But you might think oh, that’s probably related to a food aversion, same ballpark, same deal. Oh really? Then why did I have to switch my deodorant? I have never eaten deodorant (because I’m not insane) and it has nothing to do with my appetite, but for some reason, a few weeks into my pregnancy, the same deodorant that I have worn for the last five or so years, smelled to me, worse than a decomposing body. I tried ignoring my revulsion for a few days until I found myself plugging my nose while resting at night, trying to block out the smell of MYSELF. So I caved and bought a new, unscented deodorant and have been fine ever since. But that was just SO odd. And, speaking of odd, that brings me to the hands down weirdest pregnancy symptom that I have never heard anyone talk about…
Yes, you beautiful… robot? Model? Model/robot? That is EXACTLY how I look when my mouth tastes terrible. Like looking into a mirror!
Anyway, let’s talk dysgeusia! Wait, let’s talk, what? Freaking EXACTLY. I have never, ever heard anyone mention this, but once I started lurking on pregnancy message boards I saw people mentioning it all the time by its common name or this following question – why does my mouth taste so freaking gross all the time??? Yes, dysgeusia, or “the bad taste” problem is a surprisingly common condition that no one talks about for some reason, where you get a bad taste in your mouth after eating. The fun part about it is that is has nothing to do with dental hygiene and there’s really nothing you can do about it. Oh, sorry, that wasn’t fun, but it’s true! In fact, they’re not even sure what causes it, other than the fact it’s “likely caused by pregnancy hormones” (hint – this is what everyone says about everything during pregnancy and I am pretty convinced that no one actually knows what causes anything anymore) and again, not much you can do, other than chew gum all the time, brush your teeth constantly and, I don’t know, create and start worshipping a God of Good Breath or something.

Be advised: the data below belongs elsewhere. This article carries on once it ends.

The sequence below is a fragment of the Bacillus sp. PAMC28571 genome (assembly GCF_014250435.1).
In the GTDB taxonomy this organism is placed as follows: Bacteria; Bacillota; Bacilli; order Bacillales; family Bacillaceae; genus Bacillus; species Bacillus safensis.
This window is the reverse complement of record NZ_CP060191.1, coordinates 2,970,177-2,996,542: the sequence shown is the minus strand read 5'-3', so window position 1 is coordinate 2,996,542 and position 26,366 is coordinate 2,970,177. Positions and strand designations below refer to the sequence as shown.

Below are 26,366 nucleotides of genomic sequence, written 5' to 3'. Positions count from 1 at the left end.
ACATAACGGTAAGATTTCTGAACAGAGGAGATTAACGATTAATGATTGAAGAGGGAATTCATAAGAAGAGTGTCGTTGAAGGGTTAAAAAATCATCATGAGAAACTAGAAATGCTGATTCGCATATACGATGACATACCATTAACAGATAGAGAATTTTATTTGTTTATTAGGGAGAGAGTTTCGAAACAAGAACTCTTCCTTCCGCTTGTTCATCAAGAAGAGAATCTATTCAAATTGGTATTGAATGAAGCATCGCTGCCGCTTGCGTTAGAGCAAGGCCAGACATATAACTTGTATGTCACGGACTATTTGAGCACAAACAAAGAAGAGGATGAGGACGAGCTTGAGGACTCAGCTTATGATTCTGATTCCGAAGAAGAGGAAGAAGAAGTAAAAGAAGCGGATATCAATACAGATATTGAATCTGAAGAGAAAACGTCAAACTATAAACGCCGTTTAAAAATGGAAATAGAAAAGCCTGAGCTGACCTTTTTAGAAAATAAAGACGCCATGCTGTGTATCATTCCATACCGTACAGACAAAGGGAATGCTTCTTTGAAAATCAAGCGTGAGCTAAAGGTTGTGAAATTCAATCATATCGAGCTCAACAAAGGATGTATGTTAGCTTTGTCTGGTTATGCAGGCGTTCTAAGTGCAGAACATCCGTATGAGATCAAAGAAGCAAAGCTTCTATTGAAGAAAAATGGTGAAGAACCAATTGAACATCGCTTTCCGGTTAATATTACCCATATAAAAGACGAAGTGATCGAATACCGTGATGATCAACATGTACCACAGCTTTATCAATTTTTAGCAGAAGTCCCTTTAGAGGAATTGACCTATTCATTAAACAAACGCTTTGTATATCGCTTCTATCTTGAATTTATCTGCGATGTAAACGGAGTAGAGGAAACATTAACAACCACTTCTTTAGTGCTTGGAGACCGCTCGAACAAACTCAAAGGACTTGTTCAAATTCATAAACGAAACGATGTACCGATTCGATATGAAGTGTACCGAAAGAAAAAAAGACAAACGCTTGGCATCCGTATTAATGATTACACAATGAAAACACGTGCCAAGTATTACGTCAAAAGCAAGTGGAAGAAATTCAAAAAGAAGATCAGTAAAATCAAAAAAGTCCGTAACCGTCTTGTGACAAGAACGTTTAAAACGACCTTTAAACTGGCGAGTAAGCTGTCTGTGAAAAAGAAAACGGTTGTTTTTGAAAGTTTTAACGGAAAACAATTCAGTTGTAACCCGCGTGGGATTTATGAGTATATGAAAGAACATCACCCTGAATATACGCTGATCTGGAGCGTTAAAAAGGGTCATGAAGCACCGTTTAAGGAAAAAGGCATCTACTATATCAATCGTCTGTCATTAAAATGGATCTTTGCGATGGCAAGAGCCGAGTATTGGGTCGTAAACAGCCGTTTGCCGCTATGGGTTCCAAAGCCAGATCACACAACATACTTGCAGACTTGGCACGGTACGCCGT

But honestly, as bad or annoying or full of lies as all of these things has been so far, there is nothing compared to the last thing I wish I had known…
Miscarriage is Common, Frightening and You’ll Be Thinking About it All The Time
When googling some images for this section, all of which I decided not to use, I came across a family that had a locket made to remember a miscarriage, and on it was engraved a section from that e.e. cummings poem where it says “I carry your heart with me. (I carry it my heart.) And anyway after seeing that, I full on SOBBED for several minutes (very much frightening my dog.) So, what you can glean from this is that a.) pregnancy hormones ARE REAL, MAN, but also b.) miscarriage is terrible and frightening and once you are pregnant there are few things that can make you more emotional and terrified than thinking about it.
I know this is not just me, because I have lurked and participated in enough pregnancy boards at this point to hear similar questions and fears from everyone – is this normal? Should I be worried? At what week am I safe? Miscarriage is the dark cloud that looms over the first trimester. It’s why people don’t traditionally share their pregnancy until they’re in the second trimester, but what I didn’t realize before becoming pregnant is how absolutely terrifying it is, and how common.
There were so many women on the message boards I participated in who ended up posting the same tragic message, though all with different and equally terrifying scenarios. Some women would go in for their first ultrasound and there would be no baby. Or a baby and no heartbeat. Even more terrifying to me, some women would go for a second or third ultrasound and find that the baby that was once there, healthy with a heartbeat, had stopped growing and was no longer alive. Other women, in the most horrible scenario of all, would just start bleeding out of nowhere. Spotting is common in pregnancy, so many women would start a thread saying they were spotting and asking for positive vibes or prayers or what have you, and then update later that the bleeding had gotten worse, sometimes dangerously worse for the mother, and that they had ended up in the hospital where they lost the baby.